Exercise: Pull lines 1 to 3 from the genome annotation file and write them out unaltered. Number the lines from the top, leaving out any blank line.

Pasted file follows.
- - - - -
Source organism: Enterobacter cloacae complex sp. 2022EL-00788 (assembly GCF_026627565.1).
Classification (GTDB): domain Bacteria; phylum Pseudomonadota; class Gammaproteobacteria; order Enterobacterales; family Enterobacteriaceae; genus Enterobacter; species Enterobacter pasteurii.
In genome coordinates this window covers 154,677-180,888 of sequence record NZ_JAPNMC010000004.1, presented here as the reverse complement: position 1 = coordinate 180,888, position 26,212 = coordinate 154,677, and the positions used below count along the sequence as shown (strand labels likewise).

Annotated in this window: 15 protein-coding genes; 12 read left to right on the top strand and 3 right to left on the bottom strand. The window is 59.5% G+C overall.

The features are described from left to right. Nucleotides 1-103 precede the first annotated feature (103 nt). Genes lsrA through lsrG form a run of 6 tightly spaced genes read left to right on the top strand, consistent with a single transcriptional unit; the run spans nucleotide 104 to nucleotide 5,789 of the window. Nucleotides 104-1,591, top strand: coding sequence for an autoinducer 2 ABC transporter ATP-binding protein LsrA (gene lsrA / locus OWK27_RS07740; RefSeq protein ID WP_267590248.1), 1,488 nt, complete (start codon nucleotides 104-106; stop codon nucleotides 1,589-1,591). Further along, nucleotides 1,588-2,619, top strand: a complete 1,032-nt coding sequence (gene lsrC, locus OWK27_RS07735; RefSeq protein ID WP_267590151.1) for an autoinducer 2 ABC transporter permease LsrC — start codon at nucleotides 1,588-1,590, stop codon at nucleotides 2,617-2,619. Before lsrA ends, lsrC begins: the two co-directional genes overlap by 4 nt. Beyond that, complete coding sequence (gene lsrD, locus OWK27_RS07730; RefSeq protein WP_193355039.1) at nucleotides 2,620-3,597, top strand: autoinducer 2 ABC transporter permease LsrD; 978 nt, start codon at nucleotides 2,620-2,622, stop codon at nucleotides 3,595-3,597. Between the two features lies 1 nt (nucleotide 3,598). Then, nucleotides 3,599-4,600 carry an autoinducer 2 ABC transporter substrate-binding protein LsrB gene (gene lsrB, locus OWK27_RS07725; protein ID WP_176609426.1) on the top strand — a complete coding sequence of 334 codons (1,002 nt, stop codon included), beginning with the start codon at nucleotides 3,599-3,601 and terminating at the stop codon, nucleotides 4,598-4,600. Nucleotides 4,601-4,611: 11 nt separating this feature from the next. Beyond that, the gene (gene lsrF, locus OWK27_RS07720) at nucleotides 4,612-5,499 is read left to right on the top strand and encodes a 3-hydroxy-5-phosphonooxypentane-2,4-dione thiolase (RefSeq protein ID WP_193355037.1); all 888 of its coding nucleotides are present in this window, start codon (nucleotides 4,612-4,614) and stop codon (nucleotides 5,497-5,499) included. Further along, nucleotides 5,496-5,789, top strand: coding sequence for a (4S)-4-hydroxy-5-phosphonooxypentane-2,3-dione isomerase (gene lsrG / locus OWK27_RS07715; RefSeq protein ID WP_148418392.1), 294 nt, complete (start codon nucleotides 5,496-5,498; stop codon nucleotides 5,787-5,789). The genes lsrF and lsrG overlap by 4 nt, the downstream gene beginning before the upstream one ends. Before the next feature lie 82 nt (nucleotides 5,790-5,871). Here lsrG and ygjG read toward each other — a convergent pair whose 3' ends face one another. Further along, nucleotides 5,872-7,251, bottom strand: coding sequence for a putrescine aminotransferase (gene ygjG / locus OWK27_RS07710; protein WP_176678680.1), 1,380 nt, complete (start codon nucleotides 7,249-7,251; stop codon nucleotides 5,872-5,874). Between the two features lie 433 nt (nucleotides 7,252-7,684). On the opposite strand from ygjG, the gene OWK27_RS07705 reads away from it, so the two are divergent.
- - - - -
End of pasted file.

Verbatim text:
Source organism: Enterobacter cloacae complex sp. 2022EL-00788 (assembly GCF_026627565.1).
Classification (GTDB): domain Bacteria; phylum Pseudomonadota; class Gammaproteobacteria; order Enterobacterales; family Enterobacteriaceae; genus Enterobacter; species Enterobacter pasteurii.
In genome coordinates this window covers 154,677-180,888 of sequence record NZ_JAPNMC010000004.1, presented here as the reverse complement: position 1 = coordinate 180,888, position 26,212 = coordinate 154,677, and the positions used below count along the sequence as shown (strand labels likewise).